A question to myself
I might be wrong, but I noticed that many ordinary people, who do not fundamentally deny the existence of God (e.g.: “might be something somewhere”), separate God from their everyday life. So it looks like that: God is in church and we drop in from time to time, in order to respect tradition or out of a custom or to ask for something or to safeguard against something or someone, and as for our life it flows by itself.
There may be a point in such run of things: to find God at a particular place, in a particular circumstance, through a particular man. May be only then will one come to feel His existence, His will, His assistance. My granny used to say: “If God won’t come, He will send someone”.
I have a girlfriend who thinks just the same. She was drawn to this conclusion through a long chain of events, which started with an insignificant meeting long ago. Recently she told me about it and here is her story.
With every passing year the recollections of that time become brighter, just like the green of leaves turns into the splendor of gold after a single cool night.
It was a warm, tender autumn with its goldish whisper of foliage under the feet, mild breeze of falling leaves and transparency of abandoned parks. Yet I failed to see this beauty and enjoy the tranquility of nature. It was my first year of student life. I had been so eager to become a student, to make up for a big city, freedom, and independence. At last the dream came true and I became a student of a remarkable aged University, with a student card comfortably in my pocket and a new student life ahead of me.
All out of a sudden, I found out that my home and me was one single whole, it was rooted deep in my heart, was a part of it. Instead of expected joy there came a desperate pain; monotonous and bitter. The first month was a horror. Its leitmotiv “back home” became an obsession. Disgust for a communal way of live made me wander till dusk, rustling dry leaves, which seemed dead after they detached from their branches. I wish I could lie by them. My soul was as dry and distorted. Just round the corner the student life boiled over, causing my wounds to ache. The way of life in the dormitory (at first I had to sleep on the newspapers instead of the bed- sheet) was shocking after mother’s imperceptible but consistent care. Total indifference of the neighbors, who simply failed to see me (once girls decided to annihilate annoying flies and slapped them right on me while I was sleeping), was on the verge of cruelty and depressed me. In a word it was a loss of love, care, he lping hand and stability at once. What a pain it was.
Now, when I am recollecting those days, I am almost sure that I wasn’t the only one to suffer in that hive of a dormitory. And certainly it required great effort and great personal qualities to get distracted from one’s own cherished woes and see someone crying. These great personal qualities are great not only because they presuppose high personal morality, but also because they are of a really great spiritual size, which for the most people is not the right size, is off-size. To love one’s neighbor is a widespread, though a hard gained truth. Now I know that if you remember it, your personal pain will be in the background. But at that distant time it was not me, but another who remembered about that.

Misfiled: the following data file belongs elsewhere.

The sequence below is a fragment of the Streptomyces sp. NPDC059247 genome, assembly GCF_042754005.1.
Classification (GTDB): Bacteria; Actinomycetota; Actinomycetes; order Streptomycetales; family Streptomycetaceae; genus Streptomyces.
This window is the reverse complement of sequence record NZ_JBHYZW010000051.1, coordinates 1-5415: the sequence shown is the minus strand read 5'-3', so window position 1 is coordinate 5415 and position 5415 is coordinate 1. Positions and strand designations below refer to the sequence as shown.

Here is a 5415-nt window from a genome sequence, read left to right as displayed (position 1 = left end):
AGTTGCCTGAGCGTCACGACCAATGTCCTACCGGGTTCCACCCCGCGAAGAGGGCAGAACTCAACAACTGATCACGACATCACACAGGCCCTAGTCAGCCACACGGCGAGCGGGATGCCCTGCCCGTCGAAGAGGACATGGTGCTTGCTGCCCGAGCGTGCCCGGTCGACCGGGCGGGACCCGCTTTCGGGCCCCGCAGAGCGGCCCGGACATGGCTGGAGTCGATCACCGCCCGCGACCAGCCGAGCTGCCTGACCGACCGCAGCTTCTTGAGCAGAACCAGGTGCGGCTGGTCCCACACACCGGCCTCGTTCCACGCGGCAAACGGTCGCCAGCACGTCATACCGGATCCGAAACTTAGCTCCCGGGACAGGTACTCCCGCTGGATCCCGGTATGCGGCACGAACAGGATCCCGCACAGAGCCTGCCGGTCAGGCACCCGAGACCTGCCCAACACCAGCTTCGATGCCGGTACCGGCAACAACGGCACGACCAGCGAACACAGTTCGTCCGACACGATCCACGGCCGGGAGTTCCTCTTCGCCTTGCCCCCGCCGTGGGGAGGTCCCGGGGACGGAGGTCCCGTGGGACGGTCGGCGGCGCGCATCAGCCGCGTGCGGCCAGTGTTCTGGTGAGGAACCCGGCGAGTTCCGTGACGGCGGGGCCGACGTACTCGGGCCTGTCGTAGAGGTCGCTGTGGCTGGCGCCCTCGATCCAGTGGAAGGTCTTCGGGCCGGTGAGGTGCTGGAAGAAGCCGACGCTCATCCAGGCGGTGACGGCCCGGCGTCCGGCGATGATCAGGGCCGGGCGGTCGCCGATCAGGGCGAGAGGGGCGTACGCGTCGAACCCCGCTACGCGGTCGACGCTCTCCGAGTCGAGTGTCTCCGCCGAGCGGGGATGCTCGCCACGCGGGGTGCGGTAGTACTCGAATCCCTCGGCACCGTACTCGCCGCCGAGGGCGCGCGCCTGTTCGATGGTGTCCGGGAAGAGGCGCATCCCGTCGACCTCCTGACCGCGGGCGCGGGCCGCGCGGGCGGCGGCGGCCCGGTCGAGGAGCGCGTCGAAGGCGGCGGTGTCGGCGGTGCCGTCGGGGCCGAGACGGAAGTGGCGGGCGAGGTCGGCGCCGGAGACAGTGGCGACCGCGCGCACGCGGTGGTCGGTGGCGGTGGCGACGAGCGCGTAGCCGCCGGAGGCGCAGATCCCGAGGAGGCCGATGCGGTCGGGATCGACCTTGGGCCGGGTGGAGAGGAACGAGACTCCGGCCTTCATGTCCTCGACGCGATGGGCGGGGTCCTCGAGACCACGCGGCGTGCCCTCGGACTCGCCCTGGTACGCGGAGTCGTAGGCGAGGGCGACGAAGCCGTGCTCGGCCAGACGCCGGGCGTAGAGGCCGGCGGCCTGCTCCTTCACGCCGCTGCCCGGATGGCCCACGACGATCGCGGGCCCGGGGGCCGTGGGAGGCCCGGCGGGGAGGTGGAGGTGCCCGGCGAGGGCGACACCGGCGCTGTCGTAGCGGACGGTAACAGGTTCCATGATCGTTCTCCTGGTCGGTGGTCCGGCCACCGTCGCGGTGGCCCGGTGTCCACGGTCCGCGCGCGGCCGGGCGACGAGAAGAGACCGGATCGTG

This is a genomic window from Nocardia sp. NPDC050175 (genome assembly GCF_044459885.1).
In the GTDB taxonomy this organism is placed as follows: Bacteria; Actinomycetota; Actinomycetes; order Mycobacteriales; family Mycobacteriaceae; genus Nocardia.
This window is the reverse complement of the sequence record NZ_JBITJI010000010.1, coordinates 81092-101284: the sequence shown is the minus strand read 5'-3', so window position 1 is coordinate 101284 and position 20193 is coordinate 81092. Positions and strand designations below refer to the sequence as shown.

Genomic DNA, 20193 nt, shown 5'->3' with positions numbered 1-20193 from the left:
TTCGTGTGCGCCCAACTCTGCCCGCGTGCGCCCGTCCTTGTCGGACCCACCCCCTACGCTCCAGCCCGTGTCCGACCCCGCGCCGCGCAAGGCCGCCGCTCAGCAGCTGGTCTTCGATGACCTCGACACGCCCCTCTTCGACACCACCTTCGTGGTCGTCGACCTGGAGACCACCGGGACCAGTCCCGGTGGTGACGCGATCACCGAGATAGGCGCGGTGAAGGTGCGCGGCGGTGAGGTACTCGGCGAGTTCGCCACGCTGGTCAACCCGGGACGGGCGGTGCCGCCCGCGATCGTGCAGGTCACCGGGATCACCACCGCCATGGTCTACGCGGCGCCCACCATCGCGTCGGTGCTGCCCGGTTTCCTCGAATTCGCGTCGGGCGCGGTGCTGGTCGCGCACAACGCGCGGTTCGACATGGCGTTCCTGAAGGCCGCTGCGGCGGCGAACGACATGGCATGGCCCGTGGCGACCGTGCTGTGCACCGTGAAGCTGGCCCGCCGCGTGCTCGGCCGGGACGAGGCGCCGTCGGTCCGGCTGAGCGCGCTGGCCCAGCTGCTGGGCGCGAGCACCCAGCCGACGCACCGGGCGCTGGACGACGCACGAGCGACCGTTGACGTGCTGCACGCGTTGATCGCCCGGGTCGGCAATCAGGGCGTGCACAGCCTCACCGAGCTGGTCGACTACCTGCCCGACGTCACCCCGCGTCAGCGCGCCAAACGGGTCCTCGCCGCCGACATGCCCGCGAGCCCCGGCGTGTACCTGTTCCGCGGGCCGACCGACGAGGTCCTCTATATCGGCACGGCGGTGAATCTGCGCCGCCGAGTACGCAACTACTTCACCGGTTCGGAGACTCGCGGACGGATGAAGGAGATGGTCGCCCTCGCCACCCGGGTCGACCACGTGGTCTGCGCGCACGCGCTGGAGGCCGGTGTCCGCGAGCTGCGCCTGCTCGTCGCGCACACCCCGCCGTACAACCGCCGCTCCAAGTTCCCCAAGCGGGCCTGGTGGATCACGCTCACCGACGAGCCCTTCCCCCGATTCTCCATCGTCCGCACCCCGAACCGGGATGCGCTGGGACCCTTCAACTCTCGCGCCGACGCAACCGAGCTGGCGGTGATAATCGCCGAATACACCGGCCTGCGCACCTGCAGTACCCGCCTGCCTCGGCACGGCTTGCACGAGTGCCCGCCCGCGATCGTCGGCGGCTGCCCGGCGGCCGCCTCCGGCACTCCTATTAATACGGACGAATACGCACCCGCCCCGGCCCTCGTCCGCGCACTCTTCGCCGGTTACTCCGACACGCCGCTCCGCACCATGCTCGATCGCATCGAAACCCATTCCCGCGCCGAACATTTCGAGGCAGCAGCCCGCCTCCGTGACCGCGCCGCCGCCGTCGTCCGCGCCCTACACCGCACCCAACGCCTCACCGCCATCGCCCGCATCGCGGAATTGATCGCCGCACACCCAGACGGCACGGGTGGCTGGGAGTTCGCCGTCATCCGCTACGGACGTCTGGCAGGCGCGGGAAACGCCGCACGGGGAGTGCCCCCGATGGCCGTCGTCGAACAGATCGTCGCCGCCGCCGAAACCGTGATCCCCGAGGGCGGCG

It was one of those desperate days, when my former classmate came up with me and explained: “While in the tram I noticed you and that you are upset, so I came up to find out what the matter is, and whether I can help you.” It was so simple. It seems a trifle. He just passed by, and saw me on his way and put off his business in order to ask and help.
When I remember my school years I can’t but admit that my classmates could hardly have loved me. I was an annoying komsomol leader and he might also hate a lot of my activities. Yet when he saw me upset he came up to help. In fact he could hardly have helped me, but the very presence of someone, whom I could confide in, with whom I could share my bitter pain was the best possible help I could dream of then, this broke my loneliness and gave me a break in the spell of misfortunes.
Since then he became a friend of mine and of my family. It was not once that I looked around to seek help and got it from him, who always forgot about his wounds and came up to help and share pain.
Since then I am always deeply moved by the simplest truth “carry each other’s burdens”. It is so simple and it is so hard. On our life path we sometimes come across a road fork and in an instance we are to decide which way to take further: our own or our neighbors. It is in this short moment that you decide whether you step towards God or backwards. And as usual even the best of us chose our own way.
It is easy to be a “believer”, to go to church, to pray, to keep the fast, and even if you happened to break something you can go and confess and restore your “Christian kit” again. What is really hard is to “bear the neighbor’s burdens”, especially if it is not your best neighbor, especially if it threatens your welfare. Is it at all possible? Is it not madness?
It is not! It is hard for you and God Whom you locked in the church, like you put a goldfish into the aquarium in order to decorate the interior, He gives you a helping hand through the hands of your neighbor. Here He is and it is his voice, which calls from within to share somebody’s trouble.